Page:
#3 Prospect: Gilbert Burns
Gilbert “Durinho” Burns may possess the best pure BJJ in the entire Lightweight division, and it’s only a matter of time before he backs up that statement by signing with the UFC or Bellator.
Burns began training BJJ at a local Nova Uniao affiliate under the tutelage of Ramon Lemos. Burns quickly rose through the ranks of the BJJ tournament circuit, capturing 2nd place at the 2010 BJJ World Championships before eventually winning Gold in 2011. Burns soon struck up a friendship with UFC legend Vitor Belfort and began helping him not only train for his fights, but was selected to help coach Belfort’s team on the inaugural season of TUF Brazil. Burns soon decided to leave the BJJ circuit behind and follow Belfort’s path towards reaching MMA success.
Burns won his lone amateur bout in 2011 before moving on to the pro ranks a few months later. Burns quickly showed off his BJJ prowess as he submitted his first 3 opponents via 1st round submission. Burns’ wins were especially impressive because he absolutely dominated each second of his fights against fairly seasoned veterans Jose Salgado and Vinicius Bohrer. Burns soon found it very hard to find opponents after his quick accumulation of wins. He has since racked up 2 more victories, both 1st round finishes, though he has only fought once in 2013.
Burns now trains alongside Belfort at the Jaco Hybrid Training Center, otherwise known as the Blackzilians. His alliance with Belfort and the Blackzilians should only help his chances with eventually signing with the UFC or possibly World Series of Fighting. Burns’ striking is still his weak area, but working alongside the likes of Belfort, Henri Hooft, and Tyrone Spong should provide him with an ideal training environment to make the needed improvements to his overall game.
It has recently become very difficult to project a world class grappler’s success in MMA. We have seen fighters like Demian Maia and Ronaldo “Jacare” Souza make their mark in MMA, but there have been far more world class grapplers that have come up a bit short. The same conditions usually apply to why a high level Black Belt struggles in MMA, such as a lack of striking, poor conditioning, or the inability to score takedowns against high-level wrestlers. In Gilbert Burn’s case, I believe we have another fighter in the mold of Maia and “Jacare.”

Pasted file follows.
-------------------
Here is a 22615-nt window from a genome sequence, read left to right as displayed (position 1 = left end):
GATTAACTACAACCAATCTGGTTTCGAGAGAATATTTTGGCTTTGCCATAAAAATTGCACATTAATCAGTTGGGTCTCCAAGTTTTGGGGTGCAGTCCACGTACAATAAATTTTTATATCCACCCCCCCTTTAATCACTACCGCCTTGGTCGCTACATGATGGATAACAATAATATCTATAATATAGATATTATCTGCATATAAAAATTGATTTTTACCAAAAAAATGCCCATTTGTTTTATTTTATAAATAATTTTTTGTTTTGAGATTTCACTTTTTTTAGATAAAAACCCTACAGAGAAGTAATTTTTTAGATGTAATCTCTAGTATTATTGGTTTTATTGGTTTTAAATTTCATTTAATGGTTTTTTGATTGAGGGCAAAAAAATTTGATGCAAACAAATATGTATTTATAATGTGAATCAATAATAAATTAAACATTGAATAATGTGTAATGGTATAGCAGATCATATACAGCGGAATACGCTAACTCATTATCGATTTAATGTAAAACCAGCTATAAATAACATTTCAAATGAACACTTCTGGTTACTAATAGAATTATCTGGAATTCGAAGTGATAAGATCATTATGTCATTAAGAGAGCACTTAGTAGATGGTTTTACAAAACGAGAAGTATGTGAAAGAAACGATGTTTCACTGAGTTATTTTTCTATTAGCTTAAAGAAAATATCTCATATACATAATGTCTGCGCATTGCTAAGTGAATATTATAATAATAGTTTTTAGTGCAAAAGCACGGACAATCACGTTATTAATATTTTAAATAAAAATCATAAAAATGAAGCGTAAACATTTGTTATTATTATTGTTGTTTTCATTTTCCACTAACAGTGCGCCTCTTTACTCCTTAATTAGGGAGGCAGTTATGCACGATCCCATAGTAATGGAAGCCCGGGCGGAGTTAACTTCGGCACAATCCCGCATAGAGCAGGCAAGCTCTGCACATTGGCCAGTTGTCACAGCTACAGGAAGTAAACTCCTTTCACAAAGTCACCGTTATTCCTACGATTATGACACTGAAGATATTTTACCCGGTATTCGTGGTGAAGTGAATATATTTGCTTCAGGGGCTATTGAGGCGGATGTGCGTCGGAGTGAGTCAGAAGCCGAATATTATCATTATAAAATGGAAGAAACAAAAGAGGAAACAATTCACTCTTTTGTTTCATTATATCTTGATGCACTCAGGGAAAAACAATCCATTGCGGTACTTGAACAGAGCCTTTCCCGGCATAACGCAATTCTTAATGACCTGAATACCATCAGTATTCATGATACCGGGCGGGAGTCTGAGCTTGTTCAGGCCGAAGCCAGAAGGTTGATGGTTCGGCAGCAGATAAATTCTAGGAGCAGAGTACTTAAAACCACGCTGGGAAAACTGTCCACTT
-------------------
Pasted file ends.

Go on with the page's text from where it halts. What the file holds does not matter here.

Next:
Burns’ grappling is simply on another level compared to most Jiu-Jitsu Black Belts. He is extremely adept at taking his opponent’s back and once he gets the fight to the ground, it’s pretty much over. Burns used to grapple in the 167 lbs. division, so now that he is competing at 155 lbs. in MMA, he seems like an absolute beast in the strength department. Burns is very stocky, but unlike Rousimar Palhares, he is still tall (5’9) enough to reach his opponents with strikes or shoot in for takedowns.
Burns is never going to be a world beater with his striking, but he doesn’t need to be either. He simply needs to have enough striking to set up his takedowns. I haven’t really seen him take a punch that tested his chin, but my hope is that his training partners at Blackzilians will have him well prepared for the bumps and bruises required to make it to the elite level.
It is extremely rare for any world class BJJ fighter to reach a championship level. Many of the highest-level BJJ guys start too late in the game to ever fully round out their skills. Maia and “Jacare” have gotten very close in their careers, but they each have come up a bit short despite their improved striking games. Burns entered MMA at age 26, which is the exact same age frame that Maia and “Jacare” each made their respective full-time transitions to MMA.
The UFC’s Lightweight division is stocked full of high-level wrestlers and grapplers, yet pound-for-pound, I don’t think any of them could beat “Durinho” in a straight BJJ match. Yet, this is MMA we are talking about, so I still see Burns falling short to the elite guys in the UFC who likely have better conditioning, wrestling, and striking at this point in time. I am not trying to sell Burns short though. We have seen a grapplers like Mark Bocek and George Sotiropoulos find decent success in the UFC’s Lightweight Division with a fairly similar grappling-centric skill set like Burns.
I don’t think Burns is quite ready to face elite level competition, but I certainly feel he has the capability to eventually be a Top 20 fighter in the UFC.
Video 1: Burns vs. Jose Salgado (2012)
Video 2: Burns Highlights
Sherdog Profile: http://www.sherdog.com/fighter/Gilbert-Burns-91727